It is hard to undo a lifetime of bad habits. For most of my years on the planet, I favored the power-through method of life management, recklessly using whatever tools I had at my disposal, caffeine, various unregulated pharmaceuticals, my considerable will, to do so. It's a dangerous combination, that mix of stubbornness and not-enough-ness that many of us seem to be gifted with. Very easy to do yourself considerable damage without even realizing you're doing it.
And now, heading into Week Four of being laid low by some virus/bug/whatever, my own stupidity is clanging madly in that space between my ears. Why did I think it was a good idea to hit the gym twice last week when I needed a cup of coffee each time to do it? Why do I say "yes" to yet another project/outing/favor when most days I'm too tired to wash a sinkful of dishes? And mostly, Why am I not well? Why me? What did I do to deserve this?
Well, I know exactly what I did, how long I did it for and even why I chose to do it in the face of all reasonable evidence that I should not. People with weakened immune systems cannot get away with the kinds of shenanigans that people with healthy immune systems can. Period. And yet I insist upon trying to sneak one more infraction by my poor, hobbled body, one more class, one more meeting, one more cocktail with a friend. So, to paraphrase a thousand woo-woo wits, I will continue to receive the same lesson in different forms until I choose to learn it: Crohn's disease, the cold that won't go away and perhaps (oh, please, God, no) ME/CFS.
That would be the chronic fatigue disorder that Michael Nobbs was diagnosed with back in 1999. It crept up on him like the Crohn's crept up on me, but apparently, he kept on pushing through it for a few more years before he hipped himself to the reality that he might have to slow down a bit. I don't mean to sound superior, here; if wasting, fever and shitting two pints of blood hadn't kept me tethered to my bed, I'd have been pushing, too. (And in my way, I pushed, too, believe me.)
Anyway, I've a cold now (as the Brits would say), and have had (as they'd also say) for going on four weeks. I get a little better. I run out and do a million things. I get a little worse. I collapse, then rouse myself with a cup of drug-of-choice (coffee or tea, depending). I run out and do a million things. I collapse and retreat. Cancel everything. Rest. Feel a wee bit better. Lather. Rinse. Repeat.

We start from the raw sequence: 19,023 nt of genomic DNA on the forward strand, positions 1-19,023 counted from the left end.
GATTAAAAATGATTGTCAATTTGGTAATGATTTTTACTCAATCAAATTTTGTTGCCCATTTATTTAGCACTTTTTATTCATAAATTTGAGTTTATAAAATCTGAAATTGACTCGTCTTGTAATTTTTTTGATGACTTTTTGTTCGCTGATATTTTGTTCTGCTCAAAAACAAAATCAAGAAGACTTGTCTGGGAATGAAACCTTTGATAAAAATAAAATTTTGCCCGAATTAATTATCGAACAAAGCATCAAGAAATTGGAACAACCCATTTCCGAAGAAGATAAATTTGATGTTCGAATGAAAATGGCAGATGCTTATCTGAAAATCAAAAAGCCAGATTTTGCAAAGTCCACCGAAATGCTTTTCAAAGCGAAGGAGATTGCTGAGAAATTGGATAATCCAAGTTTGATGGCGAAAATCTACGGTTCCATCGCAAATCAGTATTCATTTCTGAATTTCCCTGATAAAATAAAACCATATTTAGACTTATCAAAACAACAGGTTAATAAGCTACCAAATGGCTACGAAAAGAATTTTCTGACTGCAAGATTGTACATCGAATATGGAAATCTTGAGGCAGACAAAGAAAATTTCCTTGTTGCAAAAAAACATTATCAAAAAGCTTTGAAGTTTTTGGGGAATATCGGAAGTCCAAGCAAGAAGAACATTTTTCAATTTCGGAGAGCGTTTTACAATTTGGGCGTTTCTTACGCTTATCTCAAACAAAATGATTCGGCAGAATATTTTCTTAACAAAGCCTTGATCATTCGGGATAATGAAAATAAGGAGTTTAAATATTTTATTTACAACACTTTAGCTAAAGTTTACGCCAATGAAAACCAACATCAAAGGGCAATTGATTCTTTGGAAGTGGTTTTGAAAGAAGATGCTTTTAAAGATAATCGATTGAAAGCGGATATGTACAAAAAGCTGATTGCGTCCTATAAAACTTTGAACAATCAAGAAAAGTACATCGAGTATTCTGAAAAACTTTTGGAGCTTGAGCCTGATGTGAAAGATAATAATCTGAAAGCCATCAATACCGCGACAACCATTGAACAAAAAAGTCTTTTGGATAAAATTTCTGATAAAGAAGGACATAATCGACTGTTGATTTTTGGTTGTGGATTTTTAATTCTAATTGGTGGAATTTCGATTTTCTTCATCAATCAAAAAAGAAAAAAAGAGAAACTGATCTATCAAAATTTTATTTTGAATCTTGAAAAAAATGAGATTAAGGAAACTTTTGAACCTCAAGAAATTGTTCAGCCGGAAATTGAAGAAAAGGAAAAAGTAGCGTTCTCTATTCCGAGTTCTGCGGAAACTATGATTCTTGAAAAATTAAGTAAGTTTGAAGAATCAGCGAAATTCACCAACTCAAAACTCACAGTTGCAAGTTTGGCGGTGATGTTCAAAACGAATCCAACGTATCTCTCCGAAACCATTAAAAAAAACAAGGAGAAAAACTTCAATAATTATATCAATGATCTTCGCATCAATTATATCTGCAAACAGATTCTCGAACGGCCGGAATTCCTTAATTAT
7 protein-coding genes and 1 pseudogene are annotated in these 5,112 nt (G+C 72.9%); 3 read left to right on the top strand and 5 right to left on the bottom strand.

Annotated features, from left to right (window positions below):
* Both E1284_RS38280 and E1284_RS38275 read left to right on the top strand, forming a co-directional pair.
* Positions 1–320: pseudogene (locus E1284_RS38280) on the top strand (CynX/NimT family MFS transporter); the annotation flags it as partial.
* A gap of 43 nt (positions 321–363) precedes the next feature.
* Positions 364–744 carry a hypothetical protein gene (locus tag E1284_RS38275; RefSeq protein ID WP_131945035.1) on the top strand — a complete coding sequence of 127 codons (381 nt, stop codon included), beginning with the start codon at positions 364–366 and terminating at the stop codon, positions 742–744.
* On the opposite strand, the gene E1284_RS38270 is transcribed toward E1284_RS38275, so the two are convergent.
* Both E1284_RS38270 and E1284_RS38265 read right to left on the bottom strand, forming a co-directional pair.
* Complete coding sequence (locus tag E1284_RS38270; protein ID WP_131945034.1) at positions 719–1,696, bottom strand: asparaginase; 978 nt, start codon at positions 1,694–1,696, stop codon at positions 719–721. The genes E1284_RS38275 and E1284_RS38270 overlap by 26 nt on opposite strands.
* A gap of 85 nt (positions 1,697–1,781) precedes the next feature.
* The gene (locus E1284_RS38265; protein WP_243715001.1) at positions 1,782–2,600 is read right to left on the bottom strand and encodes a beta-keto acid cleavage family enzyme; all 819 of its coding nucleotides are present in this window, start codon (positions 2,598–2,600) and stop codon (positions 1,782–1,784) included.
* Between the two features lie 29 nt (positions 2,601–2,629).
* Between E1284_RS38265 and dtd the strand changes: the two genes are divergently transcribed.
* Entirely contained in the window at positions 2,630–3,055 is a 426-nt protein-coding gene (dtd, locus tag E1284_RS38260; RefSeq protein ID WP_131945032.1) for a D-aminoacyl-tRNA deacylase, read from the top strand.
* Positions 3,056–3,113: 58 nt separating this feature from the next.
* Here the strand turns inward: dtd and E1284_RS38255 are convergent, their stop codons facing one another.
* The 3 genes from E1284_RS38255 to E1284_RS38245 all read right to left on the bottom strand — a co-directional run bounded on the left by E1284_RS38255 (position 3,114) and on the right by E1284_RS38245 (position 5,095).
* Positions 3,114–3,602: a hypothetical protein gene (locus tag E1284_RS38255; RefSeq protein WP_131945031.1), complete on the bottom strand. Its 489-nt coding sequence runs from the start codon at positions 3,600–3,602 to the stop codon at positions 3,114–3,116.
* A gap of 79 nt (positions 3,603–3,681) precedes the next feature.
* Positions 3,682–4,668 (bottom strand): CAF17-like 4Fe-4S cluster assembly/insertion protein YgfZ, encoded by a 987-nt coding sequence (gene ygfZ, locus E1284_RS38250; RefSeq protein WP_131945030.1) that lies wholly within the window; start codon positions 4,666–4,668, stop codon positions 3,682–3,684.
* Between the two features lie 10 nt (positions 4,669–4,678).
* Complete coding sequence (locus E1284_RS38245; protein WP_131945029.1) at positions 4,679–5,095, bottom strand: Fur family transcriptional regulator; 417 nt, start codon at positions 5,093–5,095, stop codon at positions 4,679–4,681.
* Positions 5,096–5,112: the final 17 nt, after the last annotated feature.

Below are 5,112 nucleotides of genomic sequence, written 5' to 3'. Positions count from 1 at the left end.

I wonder if I've been out and about just a bit too much and am finally paying for it. I've got a cold which seems to have gone to my chest. I'm hoping it won't last. I've been enjoying my regular visits to the outside world so much of late and don't want to have to give up on them again. No reason to of course. Everyone gets colds. They come and go. It's just I'm always very nervous about a complete health downturn and am hoping this won't be one.
Is it any wonder I fell in love reading his blog? I mean, if the wonderful drawings (that so remind me of the late, great, Louise Fitzhugh's) weren't enough, his deceptively simple, bell-clear descriptions of his heart's map would.
I've remarked on my obsessive crushes before; this time was no different. Greedily, I burned through much of Michael's site. Then I ordered a picture. Then I ordered his journal, which arrived yesterday, and which I greedily burned through in about ten minutes. Now I'm re-reading it slowly, the way Michael created it. Call it my zen meditation for today. Since the journal is so delightful, it's not a particularly effortful practice, which makes it a useful meditation for a hard-ass like myself.
I love the Internet. I lose hours here, not minding, stumbling upon interesting sites like Michael's that introduce me to even more interesting people, places and things. I also like the mirrors they hold up for me, complete with wonderful life hacks for crazy folk who have a tough time learning our lessons.
You will be doing Michael a solid if you buy his journal. It is hard enough earning a living sometimes when you are well enough to work; for the ill, it becomes exponentially more difficult. But really, you will be doing yourself a favor as well.
And me. Because I want The Beany to be so successful, the next issue comes out in colo(u)r.
All images © 2002-2004 Michael Nobbs